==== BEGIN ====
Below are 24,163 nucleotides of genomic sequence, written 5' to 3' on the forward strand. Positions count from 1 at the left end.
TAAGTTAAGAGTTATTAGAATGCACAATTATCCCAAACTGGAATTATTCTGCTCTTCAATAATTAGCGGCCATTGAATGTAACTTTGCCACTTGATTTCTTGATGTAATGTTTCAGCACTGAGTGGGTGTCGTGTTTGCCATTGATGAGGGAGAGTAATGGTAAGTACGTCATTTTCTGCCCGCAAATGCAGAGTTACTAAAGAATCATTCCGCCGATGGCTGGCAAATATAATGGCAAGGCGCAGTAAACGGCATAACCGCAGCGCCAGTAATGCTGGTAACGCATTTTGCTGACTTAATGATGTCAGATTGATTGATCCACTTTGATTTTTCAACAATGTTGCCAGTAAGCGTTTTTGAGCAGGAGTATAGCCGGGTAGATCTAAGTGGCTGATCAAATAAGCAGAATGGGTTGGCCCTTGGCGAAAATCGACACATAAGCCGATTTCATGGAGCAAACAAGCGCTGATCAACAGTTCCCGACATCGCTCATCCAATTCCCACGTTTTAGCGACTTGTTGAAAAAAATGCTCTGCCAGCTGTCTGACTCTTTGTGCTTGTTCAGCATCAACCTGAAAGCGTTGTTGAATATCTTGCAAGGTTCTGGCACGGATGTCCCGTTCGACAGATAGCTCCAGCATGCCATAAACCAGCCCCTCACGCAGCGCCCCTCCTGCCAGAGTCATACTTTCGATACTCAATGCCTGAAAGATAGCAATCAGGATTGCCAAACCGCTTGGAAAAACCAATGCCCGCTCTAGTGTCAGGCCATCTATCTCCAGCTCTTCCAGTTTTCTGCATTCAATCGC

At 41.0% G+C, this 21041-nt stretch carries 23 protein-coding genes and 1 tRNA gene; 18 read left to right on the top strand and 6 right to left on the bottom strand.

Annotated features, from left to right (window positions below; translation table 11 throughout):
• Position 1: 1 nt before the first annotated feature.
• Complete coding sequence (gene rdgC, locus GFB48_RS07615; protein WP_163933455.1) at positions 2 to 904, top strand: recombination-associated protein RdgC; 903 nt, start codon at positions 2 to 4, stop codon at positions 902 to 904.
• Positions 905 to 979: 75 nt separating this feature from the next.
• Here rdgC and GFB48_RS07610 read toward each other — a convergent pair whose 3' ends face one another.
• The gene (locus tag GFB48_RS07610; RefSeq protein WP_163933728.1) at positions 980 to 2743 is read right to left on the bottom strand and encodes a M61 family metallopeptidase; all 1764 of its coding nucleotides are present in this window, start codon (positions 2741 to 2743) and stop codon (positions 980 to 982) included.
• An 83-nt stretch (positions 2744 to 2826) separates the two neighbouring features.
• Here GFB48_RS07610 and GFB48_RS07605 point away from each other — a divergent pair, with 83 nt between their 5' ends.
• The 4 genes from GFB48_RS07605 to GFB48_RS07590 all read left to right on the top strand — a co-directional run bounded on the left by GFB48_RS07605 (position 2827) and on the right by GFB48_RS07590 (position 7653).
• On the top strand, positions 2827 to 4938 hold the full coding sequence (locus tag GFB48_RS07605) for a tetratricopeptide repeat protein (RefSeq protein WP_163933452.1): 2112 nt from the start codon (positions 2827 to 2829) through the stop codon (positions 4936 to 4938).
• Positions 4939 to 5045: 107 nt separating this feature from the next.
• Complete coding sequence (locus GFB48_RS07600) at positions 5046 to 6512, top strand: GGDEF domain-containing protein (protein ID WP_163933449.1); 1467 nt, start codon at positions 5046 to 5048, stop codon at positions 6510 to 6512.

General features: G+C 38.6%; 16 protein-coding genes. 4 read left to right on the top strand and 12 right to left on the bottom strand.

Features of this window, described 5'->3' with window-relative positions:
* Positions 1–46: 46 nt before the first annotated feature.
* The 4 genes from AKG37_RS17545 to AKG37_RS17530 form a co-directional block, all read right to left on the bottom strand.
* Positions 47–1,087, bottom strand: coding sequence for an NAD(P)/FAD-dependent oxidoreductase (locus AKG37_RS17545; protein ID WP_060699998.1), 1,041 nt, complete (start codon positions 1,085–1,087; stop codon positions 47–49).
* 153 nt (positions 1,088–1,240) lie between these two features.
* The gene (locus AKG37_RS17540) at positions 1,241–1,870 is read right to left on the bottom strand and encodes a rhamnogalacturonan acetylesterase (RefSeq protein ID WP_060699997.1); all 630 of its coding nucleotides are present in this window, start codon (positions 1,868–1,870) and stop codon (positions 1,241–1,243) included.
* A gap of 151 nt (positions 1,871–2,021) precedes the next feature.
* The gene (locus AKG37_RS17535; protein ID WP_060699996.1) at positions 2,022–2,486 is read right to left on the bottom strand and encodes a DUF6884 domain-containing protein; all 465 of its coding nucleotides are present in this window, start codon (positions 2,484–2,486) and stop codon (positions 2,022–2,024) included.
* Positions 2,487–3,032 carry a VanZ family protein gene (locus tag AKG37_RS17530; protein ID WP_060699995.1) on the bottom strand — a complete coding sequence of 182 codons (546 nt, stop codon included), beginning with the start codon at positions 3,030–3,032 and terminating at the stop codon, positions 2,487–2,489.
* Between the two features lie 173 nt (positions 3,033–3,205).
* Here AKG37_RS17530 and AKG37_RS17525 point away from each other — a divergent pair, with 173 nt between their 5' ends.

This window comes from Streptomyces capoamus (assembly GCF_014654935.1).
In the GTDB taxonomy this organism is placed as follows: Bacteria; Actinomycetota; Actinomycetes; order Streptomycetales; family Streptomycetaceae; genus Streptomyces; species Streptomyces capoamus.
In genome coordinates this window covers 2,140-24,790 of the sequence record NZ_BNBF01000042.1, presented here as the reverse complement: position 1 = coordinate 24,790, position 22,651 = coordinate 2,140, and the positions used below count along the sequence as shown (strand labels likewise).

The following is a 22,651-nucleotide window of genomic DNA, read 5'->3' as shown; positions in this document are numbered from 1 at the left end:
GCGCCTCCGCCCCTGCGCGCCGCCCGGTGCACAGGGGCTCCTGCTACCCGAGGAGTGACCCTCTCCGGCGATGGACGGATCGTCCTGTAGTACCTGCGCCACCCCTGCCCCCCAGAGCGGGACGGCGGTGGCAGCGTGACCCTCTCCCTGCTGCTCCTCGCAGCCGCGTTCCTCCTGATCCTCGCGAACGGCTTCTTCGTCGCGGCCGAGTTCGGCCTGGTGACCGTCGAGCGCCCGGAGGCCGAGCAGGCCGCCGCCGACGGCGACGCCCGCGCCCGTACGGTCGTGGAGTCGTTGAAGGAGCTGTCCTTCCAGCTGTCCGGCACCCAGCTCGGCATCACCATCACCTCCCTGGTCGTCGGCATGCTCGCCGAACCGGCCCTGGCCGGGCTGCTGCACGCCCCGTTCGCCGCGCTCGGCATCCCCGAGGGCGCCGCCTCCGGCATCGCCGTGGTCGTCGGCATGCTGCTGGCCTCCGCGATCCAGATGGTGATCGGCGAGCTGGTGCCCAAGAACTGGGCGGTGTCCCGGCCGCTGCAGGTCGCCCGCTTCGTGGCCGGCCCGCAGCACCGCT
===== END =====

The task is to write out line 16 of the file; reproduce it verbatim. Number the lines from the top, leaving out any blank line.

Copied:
General features: G+C 38.6%; 16 protein-coding genes. 4 read left to right on the top strand and 12 right to left on the bottom strand.